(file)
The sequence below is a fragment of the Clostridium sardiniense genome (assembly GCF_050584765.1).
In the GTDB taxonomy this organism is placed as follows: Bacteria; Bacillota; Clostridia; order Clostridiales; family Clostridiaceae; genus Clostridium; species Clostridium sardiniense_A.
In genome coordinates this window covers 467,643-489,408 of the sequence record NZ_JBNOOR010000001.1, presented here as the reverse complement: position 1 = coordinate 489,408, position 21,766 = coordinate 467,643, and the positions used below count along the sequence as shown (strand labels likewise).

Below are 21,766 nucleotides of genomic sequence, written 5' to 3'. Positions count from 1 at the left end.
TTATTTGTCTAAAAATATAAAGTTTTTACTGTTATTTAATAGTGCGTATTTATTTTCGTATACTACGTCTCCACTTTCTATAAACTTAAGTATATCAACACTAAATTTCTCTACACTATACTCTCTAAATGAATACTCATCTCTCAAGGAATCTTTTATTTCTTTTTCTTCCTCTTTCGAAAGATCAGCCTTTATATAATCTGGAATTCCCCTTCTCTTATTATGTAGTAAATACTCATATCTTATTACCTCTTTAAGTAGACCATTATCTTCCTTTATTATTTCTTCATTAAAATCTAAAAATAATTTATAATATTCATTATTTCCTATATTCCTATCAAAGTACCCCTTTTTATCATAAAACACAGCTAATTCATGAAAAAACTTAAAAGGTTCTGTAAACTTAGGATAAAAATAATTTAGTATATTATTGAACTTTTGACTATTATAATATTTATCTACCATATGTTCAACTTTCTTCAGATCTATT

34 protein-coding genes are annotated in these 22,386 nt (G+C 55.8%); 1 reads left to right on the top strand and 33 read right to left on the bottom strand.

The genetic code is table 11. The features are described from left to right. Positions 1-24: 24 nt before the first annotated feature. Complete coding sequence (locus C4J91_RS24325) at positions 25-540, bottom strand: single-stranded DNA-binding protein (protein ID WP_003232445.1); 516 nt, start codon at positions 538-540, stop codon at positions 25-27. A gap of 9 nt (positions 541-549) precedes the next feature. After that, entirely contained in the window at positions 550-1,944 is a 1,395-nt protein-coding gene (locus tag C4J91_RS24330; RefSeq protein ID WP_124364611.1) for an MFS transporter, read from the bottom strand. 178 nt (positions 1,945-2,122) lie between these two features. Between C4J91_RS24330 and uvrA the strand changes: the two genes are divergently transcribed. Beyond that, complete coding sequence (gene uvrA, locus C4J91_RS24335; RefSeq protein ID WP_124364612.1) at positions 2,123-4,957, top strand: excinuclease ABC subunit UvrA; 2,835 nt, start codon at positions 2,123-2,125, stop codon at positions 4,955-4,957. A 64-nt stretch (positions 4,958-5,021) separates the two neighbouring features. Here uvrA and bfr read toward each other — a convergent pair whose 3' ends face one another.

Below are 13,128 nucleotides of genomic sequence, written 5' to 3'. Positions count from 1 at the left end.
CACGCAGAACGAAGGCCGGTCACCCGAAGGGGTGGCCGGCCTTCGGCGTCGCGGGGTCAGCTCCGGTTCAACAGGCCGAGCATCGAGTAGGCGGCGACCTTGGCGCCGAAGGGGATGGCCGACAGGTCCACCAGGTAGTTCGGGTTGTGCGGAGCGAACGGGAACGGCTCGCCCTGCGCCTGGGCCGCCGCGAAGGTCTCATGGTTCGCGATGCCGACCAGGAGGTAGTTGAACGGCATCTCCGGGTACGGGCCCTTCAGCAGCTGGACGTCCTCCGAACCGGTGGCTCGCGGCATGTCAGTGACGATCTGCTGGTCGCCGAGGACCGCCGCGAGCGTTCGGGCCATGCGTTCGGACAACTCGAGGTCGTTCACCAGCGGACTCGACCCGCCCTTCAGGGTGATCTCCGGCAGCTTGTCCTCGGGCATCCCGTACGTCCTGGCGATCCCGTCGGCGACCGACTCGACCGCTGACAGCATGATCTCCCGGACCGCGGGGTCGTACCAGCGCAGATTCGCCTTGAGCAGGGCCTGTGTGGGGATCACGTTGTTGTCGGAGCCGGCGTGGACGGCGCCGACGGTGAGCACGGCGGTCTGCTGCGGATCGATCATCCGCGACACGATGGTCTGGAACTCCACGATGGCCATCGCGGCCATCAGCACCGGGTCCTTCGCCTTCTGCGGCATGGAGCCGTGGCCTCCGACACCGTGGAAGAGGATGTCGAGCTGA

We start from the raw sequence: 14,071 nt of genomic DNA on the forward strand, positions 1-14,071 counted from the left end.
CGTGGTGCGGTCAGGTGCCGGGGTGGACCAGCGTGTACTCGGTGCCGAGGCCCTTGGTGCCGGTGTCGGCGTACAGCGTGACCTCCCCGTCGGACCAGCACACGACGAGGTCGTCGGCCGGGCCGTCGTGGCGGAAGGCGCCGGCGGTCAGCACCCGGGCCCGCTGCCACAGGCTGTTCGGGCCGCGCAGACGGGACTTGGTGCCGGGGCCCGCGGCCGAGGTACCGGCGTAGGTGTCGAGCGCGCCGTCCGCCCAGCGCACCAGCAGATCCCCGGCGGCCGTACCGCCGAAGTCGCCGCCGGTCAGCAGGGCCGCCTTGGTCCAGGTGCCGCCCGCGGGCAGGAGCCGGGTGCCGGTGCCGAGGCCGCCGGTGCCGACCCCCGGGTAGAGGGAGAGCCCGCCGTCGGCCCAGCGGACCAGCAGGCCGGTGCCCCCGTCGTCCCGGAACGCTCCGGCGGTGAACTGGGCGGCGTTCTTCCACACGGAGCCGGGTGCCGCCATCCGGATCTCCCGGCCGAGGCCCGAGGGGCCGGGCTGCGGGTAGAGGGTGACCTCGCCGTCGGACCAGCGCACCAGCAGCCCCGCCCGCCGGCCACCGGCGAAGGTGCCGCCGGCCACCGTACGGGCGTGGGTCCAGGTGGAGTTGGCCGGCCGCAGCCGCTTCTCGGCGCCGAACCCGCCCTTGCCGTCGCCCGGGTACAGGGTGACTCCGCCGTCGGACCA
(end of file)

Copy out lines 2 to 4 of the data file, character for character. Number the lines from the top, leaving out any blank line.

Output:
In the GTDB taxonomy this organism is placed as follows: Bacteria; Bacillota; Clostridia; order Clostridiales; family Clostridiaceae; genus Clostridium; species Clostridium sardiniense_A.
In genome coordinates this window covers 467,643-489,408 of the sequence record NZ_JBNOOR010000001.1, presented here as the reverse complement: position 1 = coordinate 489,408, position 21,766 = coordinate 467,643, and the positions used below count along the sequence as shown (strand labels likewise).

Below are 21,766 nucleotides of genomic sequence, written 5' to 3'. Positions count from 1 at the left end.